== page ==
Five non-traditional ways to meditate

Meditation has been getting all the buzz lately in the media and on social media. It seems like everyone and their dog meditates these days.

I’ve tried PLENTY of times to sit in a room with legs crossed and eyes closed, hoping for some sort of miracle to happen. I even downloaded the app Headspace, hoping that guided meditation would help me enter this like alternate reality or something.

I had this vision in my head that meditation was supposed to look a certain way. I was supposed to feel a certain way.

Though, I have experienced immense relaxation through the traditional meditation practice, I’ve also felt incredibly frustrated and like a failure when I couldn’t accomplish something that’s supposed to be so easy. I realized that overall, it was actually making me feel worse every time I couldn’t get it right. I just couldn’t clear my head and sit still.

I know that meditation takes years and years of practice, but I thought deeply about the whole point of it. The reason meditation is so useful is because it clears the mind of thought and allows you to grab control of the thoughts that run in and out on a daily basis. Time slows down and we are able to process our thoughts and control our breathing.

I started paying attention to other activities in my life that gave me a similar, if not exact, feeling like I had when I was in the flow of meditation.

AND QUITE FRANKLY, I’m tired of the internet constantly telling us how we’re supposed to do things. What is right and what is wrong. *cue middle finger*

So I wanted to share some of the other ways that I “meditate” in order to achieve calm. And let you know that you aren’t doing it wrong if you can’t sit still for 15 minutes straight every day.

Here are FIVE non-traditional ways that I find just as useful as traditional meditation:


Exercise, particularly running, is extremely therapeutic for me. It’s a time when I focus only on my breath. When thoughts come in my head like “I’m tired. I want to give up”, I’m able to gain control of how I’m feeling and distinguish if those are just thoughts or feelings. Time slows down when I’m running. A minute feels like an hour and my head is completely clear of anything besides the task at hand. Same goes for any intense physical activity, like hiking or weight lifting. Even with music in the background, I can completely focus on what I’m doing in the moment.


Reading is one of those activities that you get so busy focused on what you’re reading that you think of nothing but immersing yourself into the storyline. I love sitting down and diving into a book, something that I neglected for a long time. The power of words, knowledge, vocabulary, and writing is something I am learning to appreciate as I get older. The more I practice reading, the easier it is to get lost in the book I’m reading and with it brings an intense form of relaxation. It’s relaxing and productive, which makes it a win-win for us type A individuals.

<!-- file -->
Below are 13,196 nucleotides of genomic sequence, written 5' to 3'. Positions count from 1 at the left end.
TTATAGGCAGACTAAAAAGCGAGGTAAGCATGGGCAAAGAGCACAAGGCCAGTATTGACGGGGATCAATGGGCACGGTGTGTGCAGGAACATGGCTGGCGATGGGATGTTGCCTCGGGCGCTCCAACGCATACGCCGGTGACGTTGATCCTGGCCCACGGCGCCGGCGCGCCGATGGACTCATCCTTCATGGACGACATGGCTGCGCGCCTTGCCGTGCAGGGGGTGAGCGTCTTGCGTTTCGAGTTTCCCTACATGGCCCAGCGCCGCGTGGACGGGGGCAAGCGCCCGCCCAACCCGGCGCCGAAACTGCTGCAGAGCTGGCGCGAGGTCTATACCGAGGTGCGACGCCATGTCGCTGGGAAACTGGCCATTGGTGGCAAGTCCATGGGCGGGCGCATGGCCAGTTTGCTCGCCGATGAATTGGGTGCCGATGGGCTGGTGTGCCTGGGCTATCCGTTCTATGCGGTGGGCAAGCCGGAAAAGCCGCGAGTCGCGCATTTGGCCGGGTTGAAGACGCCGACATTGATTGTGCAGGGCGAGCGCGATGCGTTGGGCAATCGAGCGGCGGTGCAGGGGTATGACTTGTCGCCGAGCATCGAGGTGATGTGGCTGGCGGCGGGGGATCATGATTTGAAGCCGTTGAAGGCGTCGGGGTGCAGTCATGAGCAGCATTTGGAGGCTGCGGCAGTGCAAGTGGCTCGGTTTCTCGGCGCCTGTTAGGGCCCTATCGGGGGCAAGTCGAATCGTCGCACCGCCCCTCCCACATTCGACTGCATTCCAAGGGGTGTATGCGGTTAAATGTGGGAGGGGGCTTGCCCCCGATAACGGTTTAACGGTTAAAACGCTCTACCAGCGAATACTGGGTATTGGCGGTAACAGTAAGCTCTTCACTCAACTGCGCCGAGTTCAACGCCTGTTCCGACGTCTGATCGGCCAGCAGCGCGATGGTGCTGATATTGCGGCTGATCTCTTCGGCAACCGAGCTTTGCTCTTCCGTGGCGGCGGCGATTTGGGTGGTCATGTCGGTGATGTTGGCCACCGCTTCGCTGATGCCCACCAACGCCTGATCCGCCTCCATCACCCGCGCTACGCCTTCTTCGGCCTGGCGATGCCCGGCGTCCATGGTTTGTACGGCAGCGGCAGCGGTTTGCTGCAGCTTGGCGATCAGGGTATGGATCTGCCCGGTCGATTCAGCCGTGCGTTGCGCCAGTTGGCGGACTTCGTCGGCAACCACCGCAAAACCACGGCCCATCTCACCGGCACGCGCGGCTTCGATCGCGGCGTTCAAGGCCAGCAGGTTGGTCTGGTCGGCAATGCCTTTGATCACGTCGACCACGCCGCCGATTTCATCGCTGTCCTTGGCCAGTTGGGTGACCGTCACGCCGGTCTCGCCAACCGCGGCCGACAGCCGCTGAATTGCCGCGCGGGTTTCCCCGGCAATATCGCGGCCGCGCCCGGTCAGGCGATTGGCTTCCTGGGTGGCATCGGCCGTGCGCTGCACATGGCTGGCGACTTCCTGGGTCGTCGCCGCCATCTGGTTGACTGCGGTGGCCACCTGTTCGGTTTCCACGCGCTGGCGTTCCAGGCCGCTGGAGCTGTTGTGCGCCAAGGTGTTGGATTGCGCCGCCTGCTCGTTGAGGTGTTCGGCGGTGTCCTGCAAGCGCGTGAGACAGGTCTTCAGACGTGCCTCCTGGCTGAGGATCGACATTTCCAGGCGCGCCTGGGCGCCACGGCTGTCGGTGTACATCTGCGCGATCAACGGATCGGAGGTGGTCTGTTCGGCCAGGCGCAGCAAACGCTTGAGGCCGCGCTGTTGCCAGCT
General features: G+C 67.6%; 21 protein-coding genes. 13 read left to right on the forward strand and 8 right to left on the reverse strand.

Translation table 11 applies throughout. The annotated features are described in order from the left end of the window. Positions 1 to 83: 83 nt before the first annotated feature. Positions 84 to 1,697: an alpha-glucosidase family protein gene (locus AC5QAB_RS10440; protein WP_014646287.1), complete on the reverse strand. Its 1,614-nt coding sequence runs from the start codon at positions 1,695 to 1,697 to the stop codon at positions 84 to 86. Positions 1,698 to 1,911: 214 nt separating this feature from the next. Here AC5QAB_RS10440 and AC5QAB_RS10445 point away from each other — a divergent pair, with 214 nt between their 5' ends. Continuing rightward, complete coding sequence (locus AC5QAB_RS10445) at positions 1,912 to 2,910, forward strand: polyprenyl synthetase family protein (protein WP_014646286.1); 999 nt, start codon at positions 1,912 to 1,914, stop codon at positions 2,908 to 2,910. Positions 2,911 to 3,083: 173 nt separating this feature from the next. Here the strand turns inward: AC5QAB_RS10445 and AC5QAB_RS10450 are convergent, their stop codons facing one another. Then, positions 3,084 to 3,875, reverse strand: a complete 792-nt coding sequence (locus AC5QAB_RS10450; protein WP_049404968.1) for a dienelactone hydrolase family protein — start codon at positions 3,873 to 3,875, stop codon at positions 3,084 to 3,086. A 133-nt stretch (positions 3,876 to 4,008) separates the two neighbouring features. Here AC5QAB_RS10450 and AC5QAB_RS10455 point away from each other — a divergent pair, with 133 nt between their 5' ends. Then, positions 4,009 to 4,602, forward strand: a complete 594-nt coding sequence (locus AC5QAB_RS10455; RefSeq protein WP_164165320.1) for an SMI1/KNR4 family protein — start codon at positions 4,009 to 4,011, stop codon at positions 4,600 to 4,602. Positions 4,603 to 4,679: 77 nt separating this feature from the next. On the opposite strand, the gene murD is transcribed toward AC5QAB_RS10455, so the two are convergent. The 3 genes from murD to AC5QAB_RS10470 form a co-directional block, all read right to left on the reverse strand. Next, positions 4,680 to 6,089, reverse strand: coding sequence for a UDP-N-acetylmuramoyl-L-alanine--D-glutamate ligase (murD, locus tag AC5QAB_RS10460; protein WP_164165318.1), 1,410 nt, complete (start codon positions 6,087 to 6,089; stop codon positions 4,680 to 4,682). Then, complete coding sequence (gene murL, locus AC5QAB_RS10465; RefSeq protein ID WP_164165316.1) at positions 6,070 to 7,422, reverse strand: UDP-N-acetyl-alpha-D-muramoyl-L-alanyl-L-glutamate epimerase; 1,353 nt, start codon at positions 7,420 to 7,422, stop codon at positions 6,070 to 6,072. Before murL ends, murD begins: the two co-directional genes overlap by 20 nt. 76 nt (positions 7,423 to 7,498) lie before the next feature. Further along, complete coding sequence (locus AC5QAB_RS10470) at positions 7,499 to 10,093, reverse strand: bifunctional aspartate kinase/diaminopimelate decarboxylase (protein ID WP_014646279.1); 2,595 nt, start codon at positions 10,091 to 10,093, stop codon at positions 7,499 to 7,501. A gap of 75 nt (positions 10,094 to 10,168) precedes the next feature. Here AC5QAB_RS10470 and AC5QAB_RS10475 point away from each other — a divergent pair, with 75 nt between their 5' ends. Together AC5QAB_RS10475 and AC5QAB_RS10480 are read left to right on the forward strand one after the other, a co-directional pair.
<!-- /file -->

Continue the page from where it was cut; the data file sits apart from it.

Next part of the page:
If you don’t know by now, I’m convinced nature could literally be a medical prescription solely for its outstanding health benefits. I don’t care who you are, go in the woods and tell me you don’t feel happier and more alive. Enough said there.


Any artist or creative individual who has found a creative outlet already knows the power of this. Getting lost in a project and entering that “flow state” is unlike any other feeling. You practically become the project you’re working on. If that’s not the definition of meditation, then I don’t know what is.


They don’t call it “music therapy” for nothing! I believe the right music can entirely shift and shape our mood and behavior. Some people I know are not as heavily influenced by music, but all my fellow heavy music listeners will know what I mean when I say that music can transform your thoughts, mood, emotions, etc. It’s a powerful tool when used correctly. Putting your headphones on and clearing your head with music can be an incredible form of meditative practice. I’ve done it many times along with some visualization (my favorite form of meditation).

In conclusion…

The point here is that there are a handful of ways to experience the benefits of meditation and I’m not convinced that taking deep breathes with your eyes closed is the only solution.

As someone with anxiety, I can tell you that the practice of breathing is NOT something that will pull me out of a panic attack or even prevent one. Sometimes traditional meditation makes the onset even worse.

Finding my form of focus was important in managing my anxiety and I realized that putting pressure on myself to meditate “correctly” was just making my anxiety worse.

I started letting go of expectations and doing it in a way that helped me. Everyone is different and what works for you may not work for the next person. And some days a certain technique will work, but you’ll find that the next day it doesn’t.

If traditional meditation practices work for you, then great! Keep at it. But don’t give up if it’s difficult, just change your course of action. Hopefully, some of these can help you find what works for you.


hi there, i’m michelle

welcome to my little home on the internet! I'm a Registered Dietitian and am here to share with you evidenced based and realistic ways to better your health for the long haul. Here you'll learn ways to eat that are both practical and sustainable. Enjoy!

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